LINCOLN, Neb. - Construction began recently on one of the largest building projects in the history of the University of Nebraska's Nebraska College of Technical Agriculture.
"This is one of the most innovative projects in NCTA's history," said Weldon Sleight, dean of the college in Curtis. "Two new buildings, a major addition and several renovation projects will transform NCTA into an institution capable of providing technical and business instruction that will allow its students to return to rural communities as agriculture and business enterprise partners/employees."
Planning for the project began in 2007 when state Sen. Lavon Heidemann led a legislative committee analysis of the NCTA campus. The committee determined that faculty were well positioned to educate students for the future, but that the campus, founded in 1913, needed new and renovated facilities - a new classroom/laboratory facility, student union and residence hall.
In May 2008, the Legislature agreed to provide state funds for the Education Center but required NCTA to fund the student union and residence hall, and to raise $1 million to match the Legislature's $8.7 million appropriation.
More than 350 donors contributed, and within six months the $1 million requirement had been met.
"While it seemed like mission impossible, we were given a chance to become great. So we rolled up our sleeves and never lost faith that we could do it," Sleight said. "I firmly believe that miracles happen when we do the right things for the right reasons, and saving Nebraska's small rural communities is a very noble cause."
Sleight said Curtis native George Garlick, of Richland, Wash., played a key role in the project. Garlick helped build a community center in town. "Then he saw what NCTA was trying to do for Nebraska's small rural communities and determined that he would do something significant for his home state," Sleight said.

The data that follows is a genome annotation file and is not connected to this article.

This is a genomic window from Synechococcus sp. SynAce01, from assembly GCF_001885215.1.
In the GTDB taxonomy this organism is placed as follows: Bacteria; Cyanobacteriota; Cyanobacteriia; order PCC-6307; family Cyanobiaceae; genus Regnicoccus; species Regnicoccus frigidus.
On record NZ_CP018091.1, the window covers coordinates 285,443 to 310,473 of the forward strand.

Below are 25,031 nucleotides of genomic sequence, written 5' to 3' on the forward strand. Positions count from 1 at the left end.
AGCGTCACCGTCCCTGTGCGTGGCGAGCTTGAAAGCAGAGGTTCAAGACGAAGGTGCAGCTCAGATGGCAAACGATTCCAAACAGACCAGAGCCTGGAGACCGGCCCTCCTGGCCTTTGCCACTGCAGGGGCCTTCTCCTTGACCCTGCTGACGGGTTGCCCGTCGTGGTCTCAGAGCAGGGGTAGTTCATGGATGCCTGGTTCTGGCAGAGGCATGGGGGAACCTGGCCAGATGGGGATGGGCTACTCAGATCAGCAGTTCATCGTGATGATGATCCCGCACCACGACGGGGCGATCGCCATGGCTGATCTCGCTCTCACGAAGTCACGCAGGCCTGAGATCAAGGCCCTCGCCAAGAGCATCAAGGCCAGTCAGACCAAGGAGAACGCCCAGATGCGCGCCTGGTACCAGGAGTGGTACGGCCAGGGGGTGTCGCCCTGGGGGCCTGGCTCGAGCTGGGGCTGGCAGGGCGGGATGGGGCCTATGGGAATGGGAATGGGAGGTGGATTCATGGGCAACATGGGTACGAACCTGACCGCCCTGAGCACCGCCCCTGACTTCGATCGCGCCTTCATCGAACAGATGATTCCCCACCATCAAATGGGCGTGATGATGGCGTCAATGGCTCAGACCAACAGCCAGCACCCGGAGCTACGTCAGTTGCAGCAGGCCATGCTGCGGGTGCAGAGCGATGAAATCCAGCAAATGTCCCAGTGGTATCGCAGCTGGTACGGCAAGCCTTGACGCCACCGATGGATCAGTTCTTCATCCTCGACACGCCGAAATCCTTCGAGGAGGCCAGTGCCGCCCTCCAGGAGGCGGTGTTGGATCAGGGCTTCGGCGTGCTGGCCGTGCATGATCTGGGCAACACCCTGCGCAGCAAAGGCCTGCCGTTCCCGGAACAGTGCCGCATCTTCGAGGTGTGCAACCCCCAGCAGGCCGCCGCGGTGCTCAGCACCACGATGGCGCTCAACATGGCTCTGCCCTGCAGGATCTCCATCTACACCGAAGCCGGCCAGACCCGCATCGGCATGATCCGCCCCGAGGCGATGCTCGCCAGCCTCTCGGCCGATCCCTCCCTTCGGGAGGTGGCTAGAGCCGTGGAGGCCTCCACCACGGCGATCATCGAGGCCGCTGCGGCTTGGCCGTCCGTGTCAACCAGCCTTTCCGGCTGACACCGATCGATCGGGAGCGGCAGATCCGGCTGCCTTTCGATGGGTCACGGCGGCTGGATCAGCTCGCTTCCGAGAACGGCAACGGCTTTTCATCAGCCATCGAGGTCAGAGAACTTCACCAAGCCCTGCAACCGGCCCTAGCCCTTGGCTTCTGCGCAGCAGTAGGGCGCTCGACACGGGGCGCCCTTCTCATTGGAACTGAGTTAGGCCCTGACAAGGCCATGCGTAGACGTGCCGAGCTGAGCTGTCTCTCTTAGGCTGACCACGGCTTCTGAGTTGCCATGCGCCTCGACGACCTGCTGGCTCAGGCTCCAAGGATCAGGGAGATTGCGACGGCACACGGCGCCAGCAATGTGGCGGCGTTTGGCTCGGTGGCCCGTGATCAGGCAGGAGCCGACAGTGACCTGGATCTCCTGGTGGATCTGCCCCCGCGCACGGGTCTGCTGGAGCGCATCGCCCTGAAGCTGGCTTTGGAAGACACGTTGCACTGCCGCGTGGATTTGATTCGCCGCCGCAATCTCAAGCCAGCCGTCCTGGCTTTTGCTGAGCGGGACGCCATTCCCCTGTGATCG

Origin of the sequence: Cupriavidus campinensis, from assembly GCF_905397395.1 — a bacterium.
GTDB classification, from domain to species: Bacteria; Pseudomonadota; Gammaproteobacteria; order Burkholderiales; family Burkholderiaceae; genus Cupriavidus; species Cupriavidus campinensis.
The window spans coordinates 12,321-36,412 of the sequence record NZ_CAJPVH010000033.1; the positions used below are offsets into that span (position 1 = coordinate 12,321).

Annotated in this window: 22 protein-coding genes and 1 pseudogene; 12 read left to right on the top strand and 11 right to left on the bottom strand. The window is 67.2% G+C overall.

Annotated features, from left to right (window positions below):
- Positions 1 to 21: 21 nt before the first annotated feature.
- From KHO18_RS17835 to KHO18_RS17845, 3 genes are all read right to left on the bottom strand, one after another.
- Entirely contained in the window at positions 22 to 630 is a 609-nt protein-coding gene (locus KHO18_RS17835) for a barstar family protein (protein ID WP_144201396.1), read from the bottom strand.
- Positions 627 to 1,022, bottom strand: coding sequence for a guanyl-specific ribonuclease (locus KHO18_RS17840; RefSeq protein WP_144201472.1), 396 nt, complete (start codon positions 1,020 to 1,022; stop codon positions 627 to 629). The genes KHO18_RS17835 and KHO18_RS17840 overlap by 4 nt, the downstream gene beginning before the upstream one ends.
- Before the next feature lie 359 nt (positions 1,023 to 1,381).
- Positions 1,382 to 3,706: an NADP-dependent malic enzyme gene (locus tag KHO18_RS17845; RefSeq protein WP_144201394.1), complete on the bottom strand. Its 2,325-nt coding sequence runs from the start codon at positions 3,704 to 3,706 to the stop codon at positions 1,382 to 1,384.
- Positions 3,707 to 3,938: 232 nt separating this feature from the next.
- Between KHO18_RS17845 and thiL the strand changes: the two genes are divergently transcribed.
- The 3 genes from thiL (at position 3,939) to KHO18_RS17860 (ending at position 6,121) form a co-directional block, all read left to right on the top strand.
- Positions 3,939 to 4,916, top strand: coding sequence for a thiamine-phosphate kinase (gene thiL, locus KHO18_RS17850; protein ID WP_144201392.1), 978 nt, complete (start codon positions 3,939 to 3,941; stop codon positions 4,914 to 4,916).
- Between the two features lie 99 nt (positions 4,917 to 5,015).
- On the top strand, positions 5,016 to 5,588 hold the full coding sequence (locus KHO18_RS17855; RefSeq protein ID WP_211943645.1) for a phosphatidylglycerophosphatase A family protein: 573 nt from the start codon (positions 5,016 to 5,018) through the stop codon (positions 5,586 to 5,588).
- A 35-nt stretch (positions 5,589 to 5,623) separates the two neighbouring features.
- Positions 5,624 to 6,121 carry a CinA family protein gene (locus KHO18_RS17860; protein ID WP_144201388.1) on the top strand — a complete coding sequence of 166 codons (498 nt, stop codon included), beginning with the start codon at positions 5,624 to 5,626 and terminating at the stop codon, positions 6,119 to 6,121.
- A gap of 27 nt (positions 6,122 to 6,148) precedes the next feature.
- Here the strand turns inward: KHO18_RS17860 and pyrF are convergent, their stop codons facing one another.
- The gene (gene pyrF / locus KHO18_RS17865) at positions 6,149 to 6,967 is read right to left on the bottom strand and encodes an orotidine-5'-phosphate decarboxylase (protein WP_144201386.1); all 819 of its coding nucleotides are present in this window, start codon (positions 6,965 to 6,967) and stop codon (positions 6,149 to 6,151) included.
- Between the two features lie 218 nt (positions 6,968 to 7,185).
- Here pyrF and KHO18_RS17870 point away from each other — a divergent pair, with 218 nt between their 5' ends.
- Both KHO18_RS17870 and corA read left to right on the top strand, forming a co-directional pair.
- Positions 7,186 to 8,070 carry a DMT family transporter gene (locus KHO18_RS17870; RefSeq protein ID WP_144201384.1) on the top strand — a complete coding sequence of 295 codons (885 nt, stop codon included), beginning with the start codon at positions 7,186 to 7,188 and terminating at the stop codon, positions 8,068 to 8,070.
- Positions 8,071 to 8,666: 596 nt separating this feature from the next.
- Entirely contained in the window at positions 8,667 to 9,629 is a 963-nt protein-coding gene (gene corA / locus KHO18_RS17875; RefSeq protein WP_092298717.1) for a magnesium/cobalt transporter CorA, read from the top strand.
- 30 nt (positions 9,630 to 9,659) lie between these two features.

With the help of Garlick and the community center board, the center's gymnasium was lengthened and the stage shortened to make the community center the home of the NCTA Aggies. That allowed NCTA's old gym to be remodeled into a student union, providing students a new gathering place.
Garlick testified before the Legislature's Appropriations Committee to support state funding for the renovations. He donated more than $800,000 toward the purchase of an assisted living center that was converted into Aggie West, a student living center next to campus, and construction of a new residence hall north of the current student housing units.
"Dr. Garlick's contribution to the City of Curtis and NCTA has a total value of $2 million, for which we are very appreciative," Sleight said. "Without this tremendous anchor support it would have been extremely difficult to partner with alumni, friends and agriculture groups in pulling the whole project together."
"The University of Nebraska applauds NCTA's forward thinking and is proud of the institution's expansion plans," said Bob Phares, chair of the University of Nebraska Board of Regents. "This is an exciting time for rural areas, and the campus development at NCTA characterizes the importance of educating our students to prepare them to make a difference for our communities."
Sleight also emphasized that the Curtis City Council, community leaders, bankers, advisory councils and the Nebraska agriculture industry were critical in the development of the funding and processes necessary to make this project come together.